Carlota Parés-Morlans

Hello, I am Carlota Parés-Morlans. I am currently a research assistant at Stanford University advised by Professor Jeannette Bohg in the IPRL lab. My research interests lie broadly in robotics, computer vision, and multi-modal sensing.

I recently graduated from Stanford University with a MS in Electrical Engineering supported by a “La Caixa” Fellowship. I received the Dean's Graduate Student Advisory Council Exceptional Master's Student Award, which recognizes students' academic excellence, intellectual achievement, and remarkable contribution to the Stanford community and beyond.

Previously, I graduated from Ramon Llull University with a BS in Computer Engineering and a BS in Networks and Telecommunications Engineering. During my time as an undergraduate, I worked with Professor David Miralles on multi-modal and cross-modal robotic perception.

Selected Publications

AO-Grasp video
AO-Grasp: Articulated Object Grasp Generation

Carlota Parés Morlans*, Claire Chen*, Yijia Weng, Michelle Yi, Yuying Huang, Nick Heppert, Linqi Zhou, Leonidas Guibas, and Jeannette Bohg.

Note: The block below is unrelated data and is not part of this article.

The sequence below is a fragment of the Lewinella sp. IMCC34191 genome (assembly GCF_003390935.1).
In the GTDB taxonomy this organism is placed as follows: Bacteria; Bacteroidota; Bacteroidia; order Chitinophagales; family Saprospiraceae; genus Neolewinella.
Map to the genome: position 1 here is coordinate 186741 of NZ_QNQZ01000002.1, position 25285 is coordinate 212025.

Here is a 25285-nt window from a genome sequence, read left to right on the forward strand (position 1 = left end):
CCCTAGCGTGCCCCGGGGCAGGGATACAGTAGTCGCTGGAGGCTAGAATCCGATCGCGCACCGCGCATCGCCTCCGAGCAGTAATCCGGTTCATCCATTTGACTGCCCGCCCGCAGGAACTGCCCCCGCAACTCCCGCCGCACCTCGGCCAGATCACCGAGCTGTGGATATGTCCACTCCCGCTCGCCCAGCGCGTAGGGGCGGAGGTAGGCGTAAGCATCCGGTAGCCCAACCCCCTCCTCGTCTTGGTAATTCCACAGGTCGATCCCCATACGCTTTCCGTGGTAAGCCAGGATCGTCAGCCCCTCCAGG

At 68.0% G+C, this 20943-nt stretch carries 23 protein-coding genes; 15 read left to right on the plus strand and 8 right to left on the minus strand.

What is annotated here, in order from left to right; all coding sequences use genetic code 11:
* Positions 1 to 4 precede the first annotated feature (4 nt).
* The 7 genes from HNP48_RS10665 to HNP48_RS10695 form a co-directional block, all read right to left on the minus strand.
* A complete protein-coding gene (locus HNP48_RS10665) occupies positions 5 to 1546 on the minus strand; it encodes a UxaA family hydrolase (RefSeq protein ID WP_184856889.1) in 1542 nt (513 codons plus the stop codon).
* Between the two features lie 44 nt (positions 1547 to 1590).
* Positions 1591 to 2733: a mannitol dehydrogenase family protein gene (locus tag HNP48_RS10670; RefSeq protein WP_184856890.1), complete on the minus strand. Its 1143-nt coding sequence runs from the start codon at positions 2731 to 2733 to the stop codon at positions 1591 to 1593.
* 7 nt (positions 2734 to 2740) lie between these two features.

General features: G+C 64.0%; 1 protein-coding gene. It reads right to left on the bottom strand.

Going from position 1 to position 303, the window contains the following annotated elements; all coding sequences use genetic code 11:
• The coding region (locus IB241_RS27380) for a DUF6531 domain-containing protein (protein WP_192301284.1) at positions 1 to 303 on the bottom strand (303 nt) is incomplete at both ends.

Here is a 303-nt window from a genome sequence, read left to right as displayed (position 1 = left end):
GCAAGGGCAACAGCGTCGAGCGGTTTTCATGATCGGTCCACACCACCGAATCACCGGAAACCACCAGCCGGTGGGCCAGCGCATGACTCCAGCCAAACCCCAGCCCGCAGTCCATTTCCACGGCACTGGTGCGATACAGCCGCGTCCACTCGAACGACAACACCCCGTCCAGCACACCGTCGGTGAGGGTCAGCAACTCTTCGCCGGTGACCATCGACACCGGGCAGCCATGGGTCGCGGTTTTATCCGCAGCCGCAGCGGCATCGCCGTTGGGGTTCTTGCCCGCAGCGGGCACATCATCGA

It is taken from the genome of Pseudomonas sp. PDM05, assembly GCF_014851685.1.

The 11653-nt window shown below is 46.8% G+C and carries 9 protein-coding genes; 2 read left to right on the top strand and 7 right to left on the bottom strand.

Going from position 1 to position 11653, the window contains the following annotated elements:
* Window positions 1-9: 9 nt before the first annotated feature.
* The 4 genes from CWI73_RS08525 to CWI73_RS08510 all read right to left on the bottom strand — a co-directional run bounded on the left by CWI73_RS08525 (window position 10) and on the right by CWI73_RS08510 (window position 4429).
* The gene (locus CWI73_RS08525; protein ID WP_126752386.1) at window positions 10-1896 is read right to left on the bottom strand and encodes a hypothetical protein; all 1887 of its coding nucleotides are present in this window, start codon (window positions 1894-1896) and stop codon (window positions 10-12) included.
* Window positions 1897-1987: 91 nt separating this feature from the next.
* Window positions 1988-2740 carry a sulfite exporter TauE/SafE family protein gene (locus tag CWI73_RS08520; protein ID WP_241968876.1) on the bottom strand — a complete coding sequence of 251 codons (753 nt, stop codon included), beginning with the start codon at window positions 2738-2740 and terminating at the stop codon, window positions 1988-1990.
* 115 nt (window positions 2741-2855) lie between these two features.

arXiv preprint arXiv:2310.15928 (2023).

Submitted to ICRA 2024.

We introduce AO-Grasp, a grasp proposal method that generates stable and actionable 6 degree-of-freedom grasps for articulated objects. Our generated grasps enable robots to interact with articulated objects, such as opening and closing cabinets and appliances. Given a segmented partial point cloud of a single articulated object, AO-Grasp predicts the best grasp points on the object with a novel Actionable Grasp Point Predictor model and then finds corresponding grasp orientations for each point by leveraging a state-of-the-art rigid object grasping method. We train AO-Grasp on our new AO-Grasp Dataset, which contains 48K actionable parallel-jaw grasps on synthetic articulated objects. In simulation, AO-Grasp achieves higher grasp success rates than existing rigid object grasping and articulated object interaction baselines on both train and test categories. Additionally, we evaluate AO-Grasp on 120 real-world scenes of objects with varied geometries, articulation axes, and joint states, where AO-Grasp produces successful grasps on 67.5% of scenes, while the baseline only produces successful grasps on 33.3% of scenes.

    title={AO-Grasp: Articulated Object Grasp Generation},
    author={Morlans, Carlota Par{\'e}s and Chen, Claire and Weng, Yijia and Yi, Michelle and Huang, Yuying and Heppert, Nick and Zhou, Linqi and Guibas, Leonidas and Bohg, Jeannette},
    journal={arXiv preprint arXiv:2310.15928},

Image with multi-modal sensor error detection.
Multi-modal self-adaptation during object recognition in an artificial cognitive system

David Miralles, Guillem Garrofé, Carlota Parés, Alejandro González, Gerard Serra, Alberto Soto, Xavier Sevillano, Hans Op de Beeck, and Haemy Lee Masson

Scientific Reports 12, no. 1 (2022): 3772.